[The Daily News, 8. Februar und 24. August 1869]

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The Daily News. Nr. 7105, 8. Februar 1869. S. 5.
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EX-GOVERNOR SIR GEORGE GREY ON THE AGRICULTURAL LABOURER IN ENGAND.

TO THE EDITOR OF THE DAILY NEWS.

Feb 8 Anmerkung von Jenny Marx

SIR,—I feel great anxiety as to the effects likely to be produced upon the public mind by the language which one of her Majesty’s present advisers has used regarding the condition of the agricultural poor in England. The language I allude to is of the following nature.

The laboring man had undoubtedly risen, his wages were raised, his dwelling was being attended to more and more, they were looking after his education, and all classes of agriculturists were in a more prosperous state than was ever known before.

Now, there is the clearest evidence to show that the position of the labourer is in some essential respects worse than perhaps for centuries has been the case.

Especially within the last twenty or thirty years the evil has been in very rapid increase and now in the highest degree deplorable. Except in so far as they whom his labour enriches see fit to treat him with a kind of pitiful indulgence, he is quite peculiarly helpless in the matter. Whether he shall find house-room on the land which he contributes to till, whether the house-room which he gets shall be human or swinish, whether he shall have the little space of garden that so vastly lessens the pressure of his poverty—all this does not depend on his willingness and ability to pay reasonable rent for the decent accommodation he requires, but depends on the use which others may see fit to make of their “right to do as they will with their own.”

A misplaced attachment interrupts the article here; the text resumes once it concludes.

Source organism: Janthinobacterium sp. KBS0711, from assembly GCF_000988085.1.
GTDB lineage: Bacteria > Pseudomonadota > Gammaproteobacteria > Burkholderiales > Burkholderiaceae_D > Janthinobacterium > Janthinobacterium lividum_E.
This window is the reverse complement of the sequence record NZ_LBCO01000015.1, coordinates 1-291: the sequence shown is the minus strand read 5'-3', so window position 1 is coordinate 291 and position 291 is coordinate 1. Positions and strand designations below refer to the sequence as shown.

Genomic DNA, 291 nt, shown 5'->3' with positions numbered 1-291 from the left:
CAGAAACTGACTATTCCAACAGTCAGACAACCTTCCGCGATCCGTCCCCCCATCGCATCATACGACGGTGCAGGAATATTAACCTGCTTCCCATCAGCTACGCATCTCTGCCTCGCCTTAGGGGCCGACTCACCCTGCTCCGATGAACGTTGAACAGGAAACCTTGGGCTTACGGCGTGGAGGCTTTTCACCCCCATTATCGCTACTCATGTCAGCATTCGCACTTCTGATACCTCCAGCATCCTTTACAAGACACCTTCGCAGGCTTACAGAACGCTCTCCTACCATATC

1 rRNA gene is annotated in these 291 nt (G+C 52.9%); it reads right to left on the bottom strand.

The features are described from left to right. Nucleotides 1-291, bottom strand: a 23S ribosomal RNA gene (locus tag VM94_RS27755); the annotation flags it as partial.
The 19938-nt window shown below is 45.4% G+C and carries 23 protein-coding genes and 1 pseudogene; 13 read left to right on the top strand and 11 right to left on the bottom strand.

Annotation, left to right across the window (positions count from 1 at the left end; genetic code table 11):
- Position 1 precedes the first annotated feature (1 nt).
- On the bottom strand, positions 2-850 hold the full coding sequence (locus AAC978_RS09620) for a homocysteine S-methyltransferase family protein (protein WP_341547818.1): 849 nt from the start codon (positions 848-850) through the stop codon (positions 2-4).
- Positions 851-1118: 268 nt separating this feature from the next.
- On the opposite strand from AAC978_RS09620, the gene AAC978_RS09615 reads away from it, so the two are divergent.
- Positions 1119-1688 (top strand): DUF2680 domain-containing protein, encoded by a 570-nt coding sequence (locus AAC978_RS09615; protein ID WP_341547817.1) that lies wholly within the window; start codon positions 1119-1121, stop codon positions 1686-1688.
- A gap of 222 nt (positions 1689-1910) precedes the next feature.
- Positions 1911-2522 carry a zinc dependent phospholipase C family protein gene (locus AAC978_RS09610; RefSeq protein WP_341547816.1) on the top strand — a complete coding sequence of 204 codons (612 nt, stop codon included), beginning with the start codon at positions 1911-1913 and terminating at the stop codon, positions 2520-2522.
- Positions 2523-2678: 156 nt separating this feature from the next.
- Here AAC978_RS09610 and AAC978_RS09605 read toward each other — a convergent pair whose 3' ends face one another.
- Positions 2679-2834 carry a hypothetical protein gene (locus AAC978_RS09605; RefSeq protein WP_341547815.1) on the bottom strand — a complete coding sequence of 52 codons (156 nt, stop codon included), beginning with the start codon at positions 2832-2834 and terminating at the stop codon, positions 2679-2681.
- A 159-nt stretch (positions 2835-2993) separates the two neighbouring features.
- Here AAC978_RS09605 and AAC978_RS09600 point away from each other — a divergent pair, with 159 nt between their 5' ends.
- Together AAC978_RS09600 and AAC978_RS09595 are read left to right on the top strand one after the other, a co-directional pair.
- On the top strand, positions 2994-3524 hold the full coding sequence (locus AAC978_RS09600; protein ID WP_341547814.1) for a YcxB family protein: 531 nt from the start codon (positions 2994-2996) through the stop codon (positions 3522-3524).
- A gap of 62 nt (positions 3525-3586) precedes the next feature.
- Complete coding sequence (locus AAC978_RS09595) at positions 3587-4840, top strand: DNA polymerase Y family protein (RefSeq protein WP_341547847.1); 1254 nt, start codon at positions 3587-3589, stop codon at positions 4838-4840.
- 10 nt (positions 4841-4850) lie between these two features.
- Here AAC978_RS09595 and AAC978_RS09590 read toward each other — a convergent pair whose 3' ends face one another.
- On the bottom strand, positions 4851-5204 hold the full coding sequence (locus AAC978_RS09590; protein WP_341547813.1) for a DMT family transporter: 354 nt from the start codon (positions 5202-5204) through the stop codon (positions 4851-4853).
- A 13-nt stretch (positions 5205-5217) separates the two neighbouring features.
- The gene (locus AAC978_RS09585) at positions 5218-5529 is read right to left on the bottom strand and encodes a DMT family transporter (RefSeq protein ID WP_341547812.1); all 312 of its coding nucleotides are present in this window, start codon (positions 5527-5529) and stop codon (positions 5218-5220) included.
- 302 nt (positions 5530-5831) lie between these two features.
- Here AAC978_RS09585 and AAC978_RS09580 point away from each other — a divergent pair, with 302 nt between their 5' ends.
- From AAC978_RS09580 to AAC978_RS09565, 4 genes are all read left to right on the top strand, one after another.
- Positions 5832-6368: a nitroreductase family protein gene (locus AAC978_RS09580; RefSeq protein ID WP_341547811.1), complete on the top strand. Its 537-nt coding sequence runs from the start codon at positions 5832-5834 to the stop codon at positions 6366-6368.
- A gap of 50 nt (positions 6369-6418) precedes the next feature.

I am quoting from the report made to the Privy Council, by their medical officers, on the house accommodation of rural labourers. The report then goes on to show, that the existing laws do not reserve for the labourer ever “so little right in that soil to which his industry is as needful as sun and rain;” that it has now become in many cases impossible for him to attain “the bit of garden which would be almost wealth to him, and for which he would cheerfully pay the outside rent which it is worth, whilst his money would have been as good as another man’s.” The report then points out that in the belief of the writers of it the miseries of the poor are in great part, at least, to be attributed to the influence of the Poor-law, which gives to each parish a pecuniary interest in reducing to a minimum the number of its resident labourers.

Who throw a burthen on land, which large proprietors feel very definitely and considerably, and while feeling it cannot but know that they have facilities, which are deemed not to be illegal, for shifting it away from themselves. They have but to resolve that there shall be no labourers’ dwellings on their estates, and their estates will thenceforth be virtually free from half their responsibilities for the poor. How far it has been intended in the English constitution and law that this kind of unconditionable property in land should be acquirable, and that a landlord “doing as he wills with his own,” should be able to treat the cultivators of the soil as aliens whom he may expel from his territory, is a question which I do not pretend to discuss. But I think it all-important that the working of this system should be clearly seen by those who can judge it in its legal as well as in its moral relations.

The report also states this terrible fact:

Unhappily, agricultural labour, instead of implying a safe and permanent independence for the hardworking labourer and his family, implies for the most part only a longer or shorter circuit to eventual pauperism—a pauperism which during the whole circuit is so near, that any illness, or temporary failure of occupation, necessitates immediate recourse to parochial relief.

It must not be thought that the power of eviction on the part of landlords, to which I allude in this letter, exists only in theory; on the contrary,